Scientists unearth soil property that combats chronic wasting disease

Research: News Roundup from the February 2019 issue of Canadian Cattlemen

Closeup of a plowed field, fertile, black soil.

University of Alberta scientists have found that naturally occurring soil compounds can reduce chronic wasting disease in the environment.

Chronic wasting disease (CWD) is within the same family as BSE and is fatal to mule and white-tail deer, moose, caribou and elk. Infected animals can contaminate soil through urine, feces and saliva. Decaying carcasses also infect soil. As healthy animals come into contact with the soil, they too can become infected.

But while studying soil components, researchers discovered that humic acids, created by decaying plant material, can help eliminate CWD.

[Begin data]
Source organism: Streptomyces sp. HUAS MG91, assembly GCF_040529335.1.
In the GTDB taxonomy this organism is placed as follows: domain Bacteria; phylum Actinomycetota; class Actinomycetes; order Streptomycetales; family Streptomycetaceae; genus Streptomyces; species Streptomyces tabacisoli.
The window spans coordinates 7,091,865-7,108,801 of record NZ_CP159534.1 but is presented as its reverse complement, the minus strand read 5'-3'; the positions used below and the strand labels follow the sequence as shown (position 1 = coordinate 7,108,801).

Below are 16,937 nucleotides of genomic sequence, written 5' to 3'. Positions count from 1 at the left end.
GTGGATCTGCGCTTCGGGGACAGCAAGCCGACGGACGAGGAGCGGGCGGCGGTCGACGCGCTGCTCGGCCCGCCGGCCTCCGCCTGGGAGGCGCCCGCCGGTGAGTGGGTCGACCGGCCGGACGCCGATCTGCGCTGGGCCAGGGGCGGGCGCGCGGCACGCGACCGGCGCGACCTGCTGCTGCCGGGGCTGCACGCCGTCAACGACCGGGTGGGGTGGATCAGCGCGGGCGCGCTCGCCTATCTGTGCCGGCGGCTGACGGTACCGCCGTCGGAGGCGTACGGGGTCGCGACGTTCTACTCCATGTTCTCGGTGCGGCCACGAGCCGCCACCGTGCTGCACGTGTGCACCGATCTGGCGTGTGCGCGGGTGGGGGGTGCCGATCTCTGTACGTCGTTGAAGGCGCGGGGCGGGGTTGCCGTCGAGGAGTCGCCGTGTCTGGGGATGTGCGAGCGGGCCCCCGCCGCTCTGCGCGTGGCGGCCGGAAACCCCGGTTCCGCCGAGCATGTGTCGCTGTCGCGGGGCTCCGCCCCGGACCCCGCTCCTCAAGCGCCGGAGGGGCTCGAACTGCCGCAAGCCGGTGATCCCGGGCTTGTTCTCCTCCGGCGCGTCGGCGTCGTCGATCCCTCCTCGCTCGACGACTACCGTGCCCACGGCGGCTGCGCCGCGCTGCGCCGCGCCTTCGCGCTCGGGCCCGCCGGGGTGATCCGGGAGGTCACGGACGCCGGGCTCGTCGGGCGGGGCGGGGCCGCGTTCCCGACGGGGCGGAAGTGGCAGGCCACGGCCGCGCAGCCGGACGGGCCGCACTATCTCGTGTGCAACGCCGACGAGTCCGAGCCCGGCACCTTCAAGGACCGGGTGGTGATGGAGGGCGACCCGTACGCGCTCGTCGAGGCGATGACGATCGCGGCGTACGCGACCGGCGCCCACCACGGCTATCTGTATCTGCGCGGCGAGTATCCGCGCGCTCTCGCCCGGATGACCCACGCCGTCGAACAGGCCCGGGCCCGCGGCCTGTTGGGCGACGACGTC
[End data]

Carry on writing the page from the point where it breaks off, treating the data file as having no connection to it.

“Anything that reduces CWD infectivity is significant,” said Judd Aiken, senior author of the study, in a release. “Previous studies have shown that certain soil minerals can enhance infectivity, leaving the environment infectious for longer. These findings identify a different, organic component of soil with the opposite effect, reducing infectivity.”

The research team, which also included Debbie McKenzie, Alsu Kuz­netsova and Catherine Cullingham, exposed mice to material that incorporated prions from infected elk or white-tailed deer. Some of that material also included humic acids at varying levels. All of the humic acids were at concentrations that would be naturally found in the soil. Other mice were exposed to a control material that didn’t include prions or humic acids. Researchers found a clear decline in chronic wasting disease infections when the material included higher concentrations of humic acids.

In an email, Aiken said that so far they haven’t looked at how humic acids affect BSE prions, but it’s worth doing.

“I don’t, however, anticipate BSE prions to behave differently. We have examined CWD prions (deer), CWD prions (elk) and hamster-adapted TME. Humic acid affects all three similarly,” he added.

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